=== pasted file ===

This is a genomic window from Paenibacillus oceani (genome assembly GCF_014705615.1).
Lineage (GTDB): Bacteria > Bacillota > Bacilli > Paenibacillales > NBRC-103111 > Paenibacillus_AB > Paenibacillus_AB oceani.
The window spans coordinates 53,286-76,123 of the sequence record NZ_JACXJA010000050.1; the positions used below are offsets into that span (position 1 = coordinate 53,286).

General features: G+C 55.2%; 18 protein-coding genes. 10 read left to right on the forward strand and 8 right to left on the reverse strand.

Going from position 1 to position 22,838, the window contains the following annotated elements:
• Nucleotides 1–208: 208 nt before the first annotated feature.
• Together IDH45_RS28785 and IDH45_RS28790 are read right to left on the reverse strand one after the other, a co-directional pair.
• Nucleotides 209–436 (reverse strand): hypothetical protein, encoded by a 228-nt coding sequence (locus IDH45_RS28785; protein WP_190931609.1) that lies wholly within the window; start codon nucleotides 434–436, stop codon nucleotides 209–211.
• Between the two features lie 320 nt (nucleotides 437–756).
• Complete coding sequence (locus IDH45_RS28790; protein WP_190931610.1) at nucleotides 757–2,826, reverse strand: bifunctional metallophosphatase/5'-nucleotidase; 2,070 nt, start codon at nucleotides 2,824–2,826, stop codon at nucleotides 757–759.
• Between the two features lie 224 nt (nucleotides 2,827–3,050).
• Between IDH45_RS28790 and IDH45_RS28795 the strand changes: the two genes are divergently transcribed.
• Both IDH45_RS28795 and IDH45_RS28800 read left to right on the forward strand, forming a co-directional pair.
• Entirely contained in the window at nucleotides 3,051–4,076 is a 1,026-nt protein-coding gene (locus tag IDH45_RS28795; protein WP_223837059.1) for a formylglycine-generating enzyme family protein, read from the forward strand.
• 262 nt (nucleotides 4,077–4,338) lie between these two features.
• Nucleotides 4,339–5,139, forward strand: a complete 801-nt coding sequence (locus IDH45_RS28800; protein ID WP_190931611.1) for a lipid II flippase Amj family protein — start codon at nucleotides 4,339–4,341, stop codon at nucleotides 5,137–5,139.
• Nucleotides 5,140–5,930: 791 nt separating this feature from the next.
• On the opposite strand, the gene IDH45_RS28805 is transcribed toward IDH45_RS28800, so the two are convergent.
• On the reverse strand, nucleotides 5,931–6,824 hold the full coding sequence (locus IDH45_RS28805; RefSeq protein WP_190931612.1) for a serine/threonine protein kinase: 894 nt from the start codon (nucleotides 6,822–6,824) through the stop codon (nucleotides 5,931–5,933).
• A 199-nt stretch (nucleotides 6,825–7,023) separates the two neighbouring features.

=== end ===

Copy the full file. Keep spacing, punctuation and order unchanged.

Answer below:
This is a genomic window from Paenibacillus oceani (genome assembly GCF_014705615.1).
Lineage (GTDB): Bacteria > Bacillota > Bacilli > Paenibacillales > NBRC-103111 > Paenibacillus_AB > Paenibacillus_AB oceani.
The window spans coordinates 53,286-76,123 of the sequence record NZ_JACXJA010000050.1; the positions used below are offsets into that span (position 1 = coordinate 53,286).

General features: G+C 55.2%; 18 protein-coding genes. 10 read left to right on the forward strand and 8 right to left on the reverse strand.

Going from position 1 to position 22,838, the window contains the following annotated elements:
• Nucleotides 1–208: 208 nt before the first annotated feature.
• Together IDH45_RS28785 and IDH45_RS28790 are read right to left on the reverse strand one after the other, a co-directional pair.
• Nucleotides 209–436 (reverse strand): hypothetical protein, encoded by a 228-nt coding sequence (locus IDH45_RS28785; protein WP_190931609.1) that lies wholly within the window; start codon nucleotides 434–436, stop codon nucleotides 209–211.
• Between the two features lie 320 nt (nucleotides 437–756).
• Complete coding sequence (locus IDH45_RS28790; protein WP_190931610.1) at nucleotides 757–2,826, reverse strand: bifunctional metallophosphatase/5'-nucleotidase; 2,070 nt, start codon at nucleotides 2,824–2,826, stop codon at nucleotides 757–759.
• Between the two features lie 224 nt (nucleotides 2,827–3,050).
• Between IDH45_RS28790 and IDH45_RS28795 the strand changes: the two genes are divergently transcribed.
• Both IDH45_RS28795 and IDH45_RS28800 read left to right on the forward strand, forming a co-directional pair.
• Entirely contained in the window at nucleotides 3,051–4,076 is a 1,026-nt protein-coding gene (locus tag IDH45_RS28795; protein WP_223837059.1) for a formylglycine-generating enzyme family protein, read from the forward strand.
• 262 nt (nucleotides 4,077–4,338) lie between these two features.
• Nucleotides 4,339–5,139, forward strand: a complete 801-nt coding sequence (locus IDH45_RS28800; protein ID WP_190931611.1) for a lipid II flippase Amj family protein — start codon at nucleotides 4,339–4,341, stop codon at nucleotides 5,137–5,139.
• Nucleotides 5,140–5,930: 791 nt separating this feature from the next.
• On the opposite strand, the gene IDH45_RS28805 is transcribed toward IDH45_RS28800, so the two are convergent.
• On the reverse strand, nucleotides 5,931–6,824 hold the full coding sequence (locus IDH45_RS28805; RefSeq protein WP_190931612.1) for a serine/threonine protein kinase: 894 nt from the start codon (nucleotides 6,822–6,824) through the stop codon (nucleotides 5,931–5,933).
• A 199-nt stretch (nucleotides 6,825–7,023) separates the two neighbouring features.